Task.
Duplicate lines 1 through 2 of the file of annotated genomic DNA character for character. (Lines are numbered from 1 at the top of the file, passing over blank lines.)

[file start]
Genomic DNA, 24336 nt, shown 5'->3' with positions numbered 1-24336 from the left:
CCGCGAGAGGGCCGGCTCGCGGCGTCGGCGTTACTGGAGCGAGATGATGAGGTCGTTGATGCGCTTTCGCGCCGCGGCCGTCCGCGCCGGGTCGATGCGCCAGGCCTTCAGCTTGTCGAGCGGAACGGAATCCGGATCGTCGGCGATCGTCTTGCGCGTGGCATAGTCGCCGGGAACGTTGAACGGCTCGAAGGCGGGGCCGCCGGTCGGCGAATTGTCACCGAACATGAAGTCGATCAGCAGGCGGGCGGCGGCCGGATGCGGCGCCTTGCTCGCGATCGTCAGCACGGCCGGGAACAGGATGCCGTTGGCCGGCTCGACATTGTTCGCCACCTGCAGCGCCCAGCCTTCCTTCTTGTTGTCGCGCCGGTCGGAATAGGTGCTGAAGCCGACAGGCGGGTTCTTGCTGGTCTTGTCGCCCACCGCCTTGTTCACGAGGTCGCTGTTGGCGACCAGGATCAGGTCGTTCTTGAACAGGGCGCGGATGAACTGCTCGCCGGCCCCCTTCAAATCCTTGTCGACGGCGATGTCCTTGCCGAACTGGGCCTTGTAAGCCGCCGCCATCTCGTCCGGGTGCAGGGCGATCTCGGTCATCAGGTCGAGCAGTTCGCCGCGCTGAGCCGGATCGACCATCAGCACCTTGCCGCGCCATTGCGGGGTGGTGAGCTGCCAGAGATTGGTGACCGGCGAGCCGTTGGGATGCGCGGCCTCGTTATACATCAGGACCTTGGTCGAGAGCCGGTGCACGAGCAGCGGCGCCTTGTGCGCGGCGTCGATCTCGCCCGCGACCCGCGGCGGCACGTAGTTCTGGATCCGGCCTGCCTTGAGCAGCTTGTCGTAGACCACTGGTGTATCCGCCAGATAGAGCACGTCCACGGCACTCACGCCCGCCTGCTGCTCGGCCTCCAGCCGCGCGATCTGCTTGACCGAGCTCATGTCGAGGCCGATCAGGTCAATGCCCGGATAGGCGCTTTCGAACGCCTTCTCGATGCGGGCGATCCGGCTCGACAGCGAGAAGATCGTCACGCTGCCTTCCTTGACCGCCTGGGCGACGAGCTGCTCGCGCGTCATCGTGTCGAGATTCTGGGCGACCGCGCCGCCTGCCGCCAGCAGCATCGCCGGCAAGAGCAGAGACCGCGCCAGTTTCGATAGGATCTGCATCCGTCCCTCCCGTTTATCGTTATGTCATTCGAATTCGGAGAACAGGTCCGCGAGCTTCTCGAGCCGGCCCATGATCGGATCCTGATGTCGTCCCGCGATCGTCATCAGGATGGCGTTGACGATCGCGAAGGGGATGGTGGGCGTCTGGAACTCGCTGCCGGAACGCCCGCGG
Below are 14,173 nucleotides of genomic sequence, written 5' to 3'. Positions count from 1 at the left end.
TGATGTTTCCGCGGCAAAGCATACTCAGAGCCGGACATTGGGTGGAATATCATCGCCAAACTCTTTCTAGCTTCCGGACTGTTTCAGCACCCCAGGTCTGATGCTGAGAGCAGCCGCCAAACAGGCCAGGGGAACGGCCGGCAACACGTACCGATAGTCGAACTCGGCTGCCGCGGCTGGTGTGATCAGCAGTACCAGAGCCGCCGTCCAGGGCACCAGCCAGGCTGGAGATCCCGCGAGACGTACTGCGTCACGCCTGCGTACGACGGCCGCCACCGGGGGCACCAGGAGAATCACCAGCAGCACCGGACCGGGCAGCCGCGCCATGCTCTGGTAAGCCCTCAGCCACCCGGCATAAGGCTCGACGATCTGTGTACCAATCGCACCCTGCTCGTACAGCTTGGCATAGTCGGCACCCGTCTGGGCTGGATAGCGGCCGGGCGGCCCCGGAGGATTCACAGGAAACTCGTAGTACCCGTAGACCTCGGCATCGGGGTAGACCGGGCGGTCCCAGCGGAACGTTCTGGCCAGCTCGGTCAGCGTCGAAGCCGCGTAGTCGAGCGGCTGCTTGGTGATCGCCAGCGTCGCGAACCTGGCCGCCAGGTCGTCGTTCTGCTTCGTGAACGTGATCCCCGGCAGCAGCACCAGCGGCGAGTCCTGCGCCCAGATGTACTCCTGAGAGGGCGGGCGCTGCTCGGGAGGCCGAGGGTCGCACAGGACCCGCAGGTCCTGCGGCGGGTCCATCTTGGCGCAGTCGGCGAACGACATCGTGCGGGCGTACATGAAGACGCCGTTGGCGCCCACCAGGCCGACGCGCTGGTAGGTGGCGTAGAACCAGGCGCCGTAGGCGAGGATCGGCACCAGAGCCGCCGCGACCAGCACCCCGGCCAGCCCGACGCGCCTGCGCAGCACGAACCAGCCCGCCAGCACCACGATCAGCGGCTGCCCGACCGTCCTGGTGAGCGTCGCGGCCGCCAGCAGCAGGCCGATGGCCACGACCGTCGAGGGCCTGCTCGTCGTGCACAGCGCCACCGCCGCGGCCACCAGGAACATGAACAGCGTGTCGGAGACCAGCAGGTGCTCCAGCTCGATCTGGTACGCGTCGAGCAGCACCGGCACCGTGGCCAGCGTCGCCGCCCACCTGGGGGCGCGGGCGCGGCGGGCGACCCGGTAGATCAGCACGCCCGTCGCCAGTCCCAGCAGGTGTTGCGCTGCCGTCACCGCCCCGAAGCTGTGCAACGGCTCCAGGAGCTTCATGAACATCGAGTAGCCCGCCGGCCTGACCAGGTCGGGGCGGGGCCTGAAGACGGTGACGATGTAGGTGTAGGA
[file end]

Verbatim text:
Genomic DNA, 24336 nt, shown 5'->3' with positions numbered 1-24336 from the left:
CCGCGAGAGGGCCGGCTCGCGGCGTCGGCGTTACTGGAGCGAGATGATGAGGTCGTTGATGCGCTTTCGCGCCGCGGCCGTCCGCGCCGGGTCGATGCGCCAGGCCTTCAGCTTGTCGAGCGGAACGGAATCCGGATCGTCGGCGATCGTCTTGCGCGTGGCATAGTCGCCGGGAACGTTGAACGGCTCGAAGGCGGGGCCGCCGGTCGGCGAATTGTCACCGAACATGAAGTCGATCAGCAGGCGGGCGGCGGCCGGATGCGGCGCCTTGCTCGCGATCGTCAGCACGGCCGGGAACAGGATGCCGTTGGCCGGCTCGACATTGTTCGCCACCTGCAGCGCCCAGCCTTCCTTCTTGTTGTCGCGCCGGTCGGAATAGGTGCTGAAGCCGACAGGCGGGTTCTTGCTGGTCTTGTCGCCCACCGCCTTGTTCACGAGGTCGCTGTTGGCGACCAGGATCAGGTCGTTCTTGAACAGGGCGCGGATGAACTGCTCGCCGGCCCCCTTCAAATCCTTGTCGACGGCGATGTCCTTGCCGAACTGGGCCTTGTAAGCCGCCGCCATCTCGTCCGGGTGCAGGGCGATCTCGGTCATCAGGTCGAGCAGTTCGCCGCGCTGAGCCGGATCGACCATCAGCACCTTGCCGCGCCATTGCGGGGTGGTGAGCTGCCAGAGATTGGTGACCGGCGAGCCGTTGGGATGCGCGGCCTCGTTATACATCAGGACCTTGGTCGAGAGCCGGTGCACGAGCAGCGGCGCCTTGTGCGCGGCGTCGATCTCGCCCGCGACCCGCGGCGGCACGTAGTTCTGGATCCGGCCTGCCTTGAGCAGCTTGTCGTAGACCACTGGTGTATCCGCCAGATAGAGCACGTCCACGGCACTCACGCCCGCCTGCTGCTCGGCCTCCAGCCGCGCGATCTGCTTGACCGAGCTCATGTCGAGGCCGATCAGGTCAATGCCCGGATAGGCGCTTTCGAACGCCTTCTCGATGCGGGCGATCCGGCTCGACAGCGAGAAGATCGTCACGCTGCCTTCCTTGACCGCCTGGGCGACGAGCTGCTCGCGCGTCATCGTGTCGAGATTCTGGGCGACCGCGCCGCCTGCCGCCAGCAGCATCGCCGGCAAGAGCAGAGACCGCGCCAGTTTCGATAGGATCTGCATCCGTCCCTCCCGTTTATCGTTATGTCATTCGAATTCGGAGAACAGGTCCGCGAGCTTCTCGAGCCGGCCCATGATCGGATCCTGATGTCGTCCCGCGATCGTCATCAGGATGGCGTTGACGATCGCGAAGGGGATGGTGGGCGTCTGGAACTCGCTGCCGGAACGCCCGCGG